Snap Crackle Pop: Yea That Was My Knee (Part 1)
I hear these two sentences a lot:
"Every time I stand up from the couch or climb stairs that knee just pops and clicks and makes all kinds of racket. It must really be worn down."
"Yea those first few warm up sets on squat I normally get a pretty loud pop out of that knee. It doesn't hurt, it just always happens."
Scientist and Doctors lump these sounds into one term and call it crepitus. That's the last time I'll use that word since we aren't here to learn about fancy words. We are here to help you understand more about why your knee(s) pop and if/when it could be concerning.
Lets start with putting these noises into two categories.
1. It's probably normal
2. Probably need to get that looked at
1. It's Probably Normal
The Loud Pop: This is the loud one time pop you hear. You do it once and you cant make it happen again until some time has past by. I also lied earlier when I said no more big words because here it is, tribonucleation. It is the process of when two solids are separated from one another, when submerged in a liquid, can produce small gas bubbles.
And guess what, it happens in the human body. It is a normal body process and to this date, the best evidence I can provide to explain why you hear a loud pop. What happens is when you get up or squat down there is slight separation of the two bones that make up your knee joint. In that joint you have fluid. When you bend your knee a certain amount or squat down there can be just enough force and joint separation to allow for these small bubbles to form. If it happens quick enough, we get a pop that we can hear.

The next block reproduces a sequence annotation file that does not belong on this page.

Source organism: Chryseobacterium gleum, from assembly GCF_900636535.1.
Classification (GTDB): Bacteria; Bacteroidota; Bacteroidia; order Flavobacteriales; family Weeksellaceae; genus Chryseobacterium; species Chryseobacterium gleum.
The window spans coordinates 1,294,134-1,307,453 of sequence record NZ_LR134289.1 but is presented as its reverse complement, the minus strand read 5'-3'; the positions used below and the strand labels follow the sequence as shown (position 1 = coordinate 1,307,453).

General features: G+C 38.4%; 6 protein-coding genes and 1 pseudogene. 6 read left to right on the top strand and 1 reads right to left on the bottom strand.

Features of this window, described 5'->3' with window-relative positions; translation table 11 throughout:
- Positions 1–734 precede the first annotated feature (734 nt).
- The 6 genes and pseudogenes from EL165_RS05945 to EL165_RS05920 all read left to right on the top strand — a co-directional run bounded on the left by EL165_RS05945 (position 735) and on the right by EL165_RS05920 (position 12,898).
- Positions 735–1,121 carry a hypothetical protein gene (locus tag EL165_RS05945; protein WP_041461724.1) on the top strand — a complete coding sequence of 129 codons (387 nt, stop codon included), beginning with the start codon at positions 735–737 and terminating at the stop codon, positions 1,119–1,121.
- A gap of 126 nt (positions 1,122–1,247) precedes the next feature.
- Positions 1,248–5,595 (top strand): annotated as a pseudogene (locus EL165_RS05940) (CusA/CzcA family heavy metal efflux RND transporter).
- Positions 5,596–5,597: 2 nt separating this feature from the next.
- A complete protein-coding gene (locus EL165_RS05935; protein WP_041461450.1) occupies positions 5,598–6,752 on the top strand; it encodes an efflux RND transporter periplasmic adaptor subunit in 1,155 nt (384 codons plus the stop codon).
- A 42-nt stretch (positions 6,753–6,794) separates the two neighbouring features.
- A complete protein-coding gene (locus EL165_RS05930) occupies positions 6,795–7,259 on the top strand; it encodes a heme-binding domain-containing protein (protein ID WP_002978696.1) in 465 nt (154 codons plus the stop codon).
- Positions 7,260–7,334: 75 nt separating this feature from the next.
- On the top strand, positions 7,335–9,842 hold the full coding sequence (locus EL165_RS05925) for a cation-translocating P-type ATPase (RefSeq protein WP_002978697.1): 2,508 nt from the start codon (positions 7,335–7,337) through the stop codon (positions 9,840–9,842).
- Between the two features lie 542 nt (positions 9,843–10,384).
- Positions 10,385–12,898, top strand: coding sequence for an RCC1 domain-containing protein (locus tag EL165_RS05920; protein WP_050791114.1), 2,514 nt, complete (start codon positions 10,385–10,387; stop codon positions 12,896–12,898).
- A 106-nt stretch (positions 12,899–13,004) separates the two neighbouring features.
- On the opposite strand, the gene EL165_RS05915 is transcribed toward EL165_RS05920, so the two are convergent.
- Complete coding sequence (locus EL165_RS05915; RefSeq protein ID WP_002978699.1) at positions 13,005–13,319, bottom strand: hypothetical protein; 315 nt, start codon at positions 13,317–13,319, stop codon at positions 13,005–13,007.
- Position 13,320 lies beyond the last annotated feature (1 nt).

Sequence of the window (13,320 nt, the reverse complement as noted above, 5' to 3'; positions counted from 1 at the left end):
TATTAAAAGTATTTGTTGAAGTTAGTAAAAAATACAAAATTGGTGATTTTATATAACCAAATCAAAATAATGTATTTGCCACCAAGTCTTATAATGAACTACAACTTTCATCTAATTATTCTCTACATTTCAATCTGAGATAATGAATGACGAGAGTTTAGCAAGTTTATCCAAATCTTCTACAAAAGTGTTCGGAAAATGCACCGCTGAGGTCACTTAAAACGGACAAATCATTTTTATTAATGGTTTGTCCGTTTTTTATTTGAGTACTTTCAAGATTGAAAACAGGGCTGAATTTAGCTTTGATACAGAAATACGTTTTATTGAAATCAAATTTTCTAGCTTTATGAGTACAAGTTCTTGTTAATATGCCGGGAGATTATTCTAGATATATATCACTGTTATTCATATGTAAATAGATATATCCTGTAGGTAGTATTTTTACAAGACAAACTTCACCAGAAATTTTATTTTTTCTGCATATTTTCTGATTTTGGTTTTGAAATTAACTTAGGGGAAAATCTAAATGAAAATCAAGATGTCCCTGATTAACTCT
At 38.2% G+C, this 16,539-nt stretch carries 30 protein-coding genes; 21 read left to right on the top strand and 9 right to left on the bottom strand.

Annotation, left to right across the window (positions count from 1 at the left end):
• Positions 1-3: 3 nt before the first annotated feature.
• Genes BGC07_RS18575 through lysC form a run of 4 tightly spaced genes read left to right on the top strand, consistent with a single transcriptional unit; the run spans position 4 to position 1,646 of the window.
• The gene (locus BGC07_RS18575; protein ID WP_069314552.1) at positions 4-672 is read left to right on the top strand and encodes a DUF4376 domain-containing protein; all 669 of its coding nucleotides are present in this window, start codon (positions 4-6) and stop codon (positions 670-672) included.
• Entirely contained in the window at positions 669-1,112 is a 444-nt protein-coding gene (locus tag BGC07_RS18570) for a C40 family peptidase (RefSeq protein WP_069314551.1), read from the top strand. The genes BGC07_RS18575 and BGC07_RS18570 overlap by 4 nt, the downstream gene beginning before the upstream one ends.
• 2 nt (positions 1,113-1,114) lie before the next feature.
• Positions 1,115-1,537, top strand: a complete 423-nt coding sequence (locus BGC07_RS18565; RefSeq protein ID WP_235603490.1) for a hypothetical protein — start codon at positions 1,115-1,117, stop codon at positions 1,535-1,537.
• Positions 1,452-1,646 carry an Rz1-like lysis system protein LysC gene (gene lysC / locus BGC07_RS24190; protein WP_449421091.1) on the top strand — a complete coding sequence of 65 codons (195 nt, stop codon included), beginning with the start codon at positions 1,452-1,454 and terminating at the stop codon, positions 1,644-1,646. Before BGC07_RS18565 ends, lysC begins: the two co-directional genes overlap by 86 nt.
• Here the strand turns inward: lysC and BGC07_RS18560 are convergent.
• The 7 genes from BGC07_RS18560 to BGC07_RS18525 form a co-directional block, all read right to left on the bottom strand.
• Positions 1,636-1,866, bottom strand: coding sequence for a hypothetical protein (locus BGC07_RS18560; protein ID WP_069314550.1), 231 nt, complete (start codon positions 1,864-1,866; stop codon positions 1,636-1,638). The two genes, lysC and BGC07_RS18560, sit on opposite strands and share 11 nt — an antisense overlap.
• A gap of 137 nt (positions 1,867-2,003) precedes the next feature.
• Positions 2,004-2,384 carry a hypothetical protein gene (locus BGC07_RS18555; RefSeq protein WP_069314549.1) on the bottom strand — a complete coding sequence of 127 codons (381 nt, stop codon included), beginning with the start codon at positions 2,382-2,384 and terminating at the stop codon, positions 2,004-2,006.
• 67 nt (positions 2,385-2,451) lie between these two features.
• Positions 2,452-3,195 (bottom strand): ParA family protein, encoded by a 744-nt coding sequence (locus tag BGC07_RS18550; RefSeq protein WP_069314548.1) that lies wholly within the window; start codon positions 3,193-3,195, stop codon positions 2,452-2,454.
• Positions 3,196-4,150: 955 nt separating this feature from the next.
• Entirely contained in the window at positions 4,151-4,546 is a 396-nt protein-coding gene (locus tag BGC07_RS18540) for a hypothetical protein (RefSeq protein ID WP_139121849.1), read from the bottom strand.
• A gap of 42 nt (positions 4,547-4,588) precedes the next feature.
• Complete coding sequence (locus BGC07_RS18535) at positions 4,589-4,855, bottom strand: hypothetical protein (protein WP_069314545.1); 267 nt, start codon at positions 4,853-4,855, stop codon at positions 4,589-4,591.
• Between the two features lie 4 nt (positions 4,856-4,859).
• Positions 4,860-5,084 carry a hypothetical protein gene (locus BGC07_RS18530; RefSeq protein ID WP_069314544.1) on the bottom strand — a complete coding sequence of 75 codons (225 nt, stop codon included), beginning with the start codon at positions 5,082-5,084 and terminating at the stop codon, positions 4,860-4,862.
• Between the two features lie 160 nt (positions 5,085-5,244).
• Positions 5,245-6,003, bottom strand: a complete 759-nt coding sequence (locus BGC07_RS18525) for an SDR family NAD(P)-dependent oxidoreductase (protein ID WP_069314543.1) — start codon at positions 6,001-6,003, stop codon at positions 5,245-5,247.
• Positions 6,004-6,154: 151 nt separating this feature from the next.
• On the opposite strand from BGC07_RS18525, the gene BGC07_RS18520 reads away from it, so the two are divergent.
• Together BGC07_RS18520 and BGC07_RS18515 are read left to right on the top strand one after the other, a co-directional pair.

On an MRI what is seen as this occurs a change in color of the image between the joint surfaces after the audible pop. Before the joint surfaces separate they show fluid, which is a different color than air/gas. Right after the separation of the joint surface the image now shows an area of color that shows an air/gas cavity. After the pop there is a time period after in which it takes for the gas to disperse into the joint fluid. And that is why after you pop it, you can't do it again for an amount of time.
The closest example to the knee where this has been seen is in the fingers. I'm sure you have pulled your finger or bent it in a way where it pops. It may catch you off guard, but it doesn't hurt. Oh and "poppin' ya knuckles" doesn't cause arthritis in your hands (that's for another day).
In part 2 we will look at other sounds (What, you can't see sounds?) that are pretty normal and shouldn't be a cause for concern.
P.S. Don't tell your Mom to back off because I said it was okay to pop your knuckles. What mom says goes, no matter what science says.